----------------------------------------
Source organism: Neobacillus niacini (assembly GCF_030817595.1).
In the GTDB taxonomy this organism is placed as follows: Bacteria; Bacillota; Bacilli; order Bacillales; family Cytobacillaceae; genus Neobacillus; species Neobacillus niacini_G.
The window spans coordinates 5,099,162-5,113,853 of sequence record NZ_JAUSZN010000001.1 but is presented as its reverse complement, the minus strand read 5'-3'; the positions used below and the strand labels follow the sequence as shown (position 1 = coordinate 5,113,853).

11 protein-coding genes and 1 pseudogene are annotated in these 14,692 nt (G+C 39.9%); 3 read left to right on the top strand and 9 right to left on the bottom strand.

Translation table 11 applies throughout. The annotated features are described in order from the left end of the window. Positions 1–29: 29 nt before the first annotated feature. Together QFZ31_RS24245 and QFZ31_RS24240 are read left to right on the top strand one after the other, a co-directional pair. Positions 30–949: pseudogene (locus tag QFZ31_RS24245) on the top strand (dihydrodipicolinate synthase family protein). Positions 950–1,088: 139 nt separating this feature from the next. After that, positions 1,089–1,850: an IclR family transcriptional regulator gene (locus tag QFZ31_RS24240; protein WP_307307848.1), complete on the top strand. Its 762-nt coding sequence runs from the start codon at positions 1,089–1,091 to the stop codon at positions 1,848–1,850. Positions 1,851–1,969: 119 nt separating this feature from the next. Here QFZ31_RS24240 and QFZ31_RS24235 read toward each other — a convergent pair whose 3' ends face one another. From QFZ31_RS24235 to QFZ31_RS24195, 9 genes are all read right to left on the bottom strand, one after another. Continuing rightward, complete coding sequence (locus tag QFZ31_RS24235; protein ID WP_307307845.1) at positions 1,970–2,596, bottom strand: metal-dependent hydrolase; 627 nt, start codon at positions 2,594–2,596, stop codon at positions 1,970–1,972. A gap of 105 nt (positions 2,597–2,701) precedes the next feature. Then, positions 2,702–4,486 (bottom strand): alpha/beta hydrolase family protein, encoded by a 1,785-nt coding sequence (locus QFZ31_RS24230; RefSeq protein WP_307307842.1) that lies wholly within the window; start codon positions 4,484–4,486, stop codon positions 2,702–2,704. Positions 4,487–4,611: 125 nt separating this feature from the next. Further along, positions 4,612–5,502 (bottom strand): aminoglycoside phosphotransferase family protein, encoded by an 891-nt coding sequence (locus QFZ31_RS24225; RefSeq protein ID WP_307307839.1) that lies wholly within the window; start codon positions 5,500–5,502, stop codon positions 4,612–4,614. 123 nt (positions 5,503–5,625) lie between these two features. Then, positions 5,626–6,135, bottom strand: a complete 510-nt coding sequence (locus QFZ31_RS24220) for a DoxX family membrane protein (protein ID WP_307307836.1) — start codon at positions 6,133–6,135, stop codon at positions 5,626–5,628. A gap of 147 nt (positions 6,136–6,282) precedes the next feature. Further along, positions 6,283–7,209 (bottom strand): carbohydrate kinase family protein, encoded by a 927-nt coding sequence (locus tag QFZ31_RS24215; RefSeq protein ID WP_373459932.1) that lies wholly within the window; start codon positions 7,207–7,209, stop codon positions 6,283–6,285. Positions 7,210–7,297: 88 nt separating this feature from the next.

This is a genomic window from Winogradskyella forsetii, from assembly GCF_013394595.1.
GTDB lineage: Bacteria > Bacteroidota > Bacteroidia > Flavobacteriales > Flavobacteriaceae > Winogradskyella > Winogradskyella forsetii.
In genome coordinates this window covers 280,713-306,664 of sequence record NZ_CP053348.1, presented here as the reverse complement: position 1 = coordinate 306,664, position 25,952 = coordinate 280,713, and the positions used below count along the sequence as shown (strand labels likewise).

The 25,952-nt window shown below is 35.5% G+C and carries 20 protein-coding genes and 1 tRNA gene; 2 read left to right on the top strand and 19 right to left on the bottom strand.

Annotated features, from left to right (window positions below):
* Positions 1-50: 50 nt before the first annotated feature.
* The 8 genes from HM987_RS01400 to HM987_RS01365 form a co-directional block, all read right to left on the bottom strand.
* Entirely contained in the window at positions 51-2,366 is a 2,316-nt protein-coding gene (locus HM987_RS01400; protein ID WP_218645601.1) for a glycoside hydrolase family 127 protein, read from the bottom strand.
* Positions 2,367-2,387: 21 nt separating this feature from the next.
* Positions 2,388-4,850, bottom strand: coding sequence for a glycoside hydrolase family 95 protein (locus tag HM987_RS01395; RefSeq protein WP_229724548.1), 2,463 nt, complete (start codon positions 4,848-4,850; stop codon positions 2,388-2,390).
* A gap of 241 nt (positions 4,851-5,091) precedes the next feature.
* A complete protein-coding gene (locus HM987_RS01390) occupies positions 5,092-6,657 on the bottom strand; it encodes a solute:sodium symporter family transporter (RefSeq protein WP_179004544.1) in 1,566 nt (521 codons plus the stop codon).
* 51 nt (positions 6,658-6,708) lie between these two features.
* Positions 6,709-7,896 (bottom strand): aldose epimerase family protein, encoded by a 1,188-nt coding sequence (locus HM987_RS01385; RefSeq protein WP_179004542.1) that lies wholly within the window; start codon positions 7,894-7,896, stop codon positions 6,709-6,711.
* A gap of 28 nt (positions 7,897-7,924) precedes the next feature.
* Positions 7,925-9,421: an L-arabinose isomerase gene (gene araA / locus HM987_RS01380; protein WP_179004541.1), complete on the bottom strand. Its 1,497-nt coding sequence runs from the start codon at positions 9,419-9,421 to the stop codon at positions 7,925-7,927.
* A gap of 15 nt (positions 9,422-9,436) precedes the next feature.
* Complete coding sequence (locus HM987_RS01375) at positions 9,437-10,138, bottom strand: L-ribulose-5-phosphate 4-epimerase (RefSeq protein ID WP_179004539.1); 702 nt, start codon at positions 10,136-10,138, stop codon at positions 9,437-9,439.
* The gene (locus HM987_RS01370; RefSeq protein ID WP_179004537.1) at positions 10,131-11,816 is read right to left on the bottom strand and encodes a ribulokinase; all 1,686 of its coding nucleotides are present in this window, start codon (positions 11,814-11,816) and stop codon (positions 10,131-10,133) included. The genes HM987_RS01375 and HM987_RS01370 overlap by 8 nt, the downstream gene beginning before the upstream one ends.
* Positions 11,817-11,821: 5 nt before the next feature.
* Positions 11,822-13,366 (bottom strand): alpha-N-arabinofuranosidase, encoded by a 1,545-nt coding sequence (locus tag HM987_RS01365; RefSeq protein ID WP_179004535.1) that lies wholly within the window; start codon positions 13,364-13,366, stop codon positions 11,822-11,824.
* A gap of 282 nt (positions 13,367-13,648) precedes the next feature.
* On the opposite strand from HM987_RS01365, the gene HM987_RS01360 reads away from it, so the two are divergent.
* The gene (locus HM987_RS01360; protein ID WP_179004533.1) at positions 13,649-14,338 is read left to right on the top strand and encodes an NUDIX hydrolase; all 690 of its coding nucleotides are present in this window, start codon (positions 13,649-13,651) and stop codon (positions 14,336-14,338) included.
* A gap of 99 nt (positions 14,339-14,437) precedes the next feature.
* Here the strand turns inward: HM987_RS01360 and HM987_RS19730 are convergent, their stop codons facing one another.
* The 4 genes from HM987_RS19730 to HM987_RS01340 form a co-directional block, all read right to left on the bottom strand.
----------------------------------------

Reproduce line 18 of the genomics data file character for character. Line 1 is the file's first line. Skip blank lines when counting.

* 51 nt (positions 6,658-6,708) lie between these two features.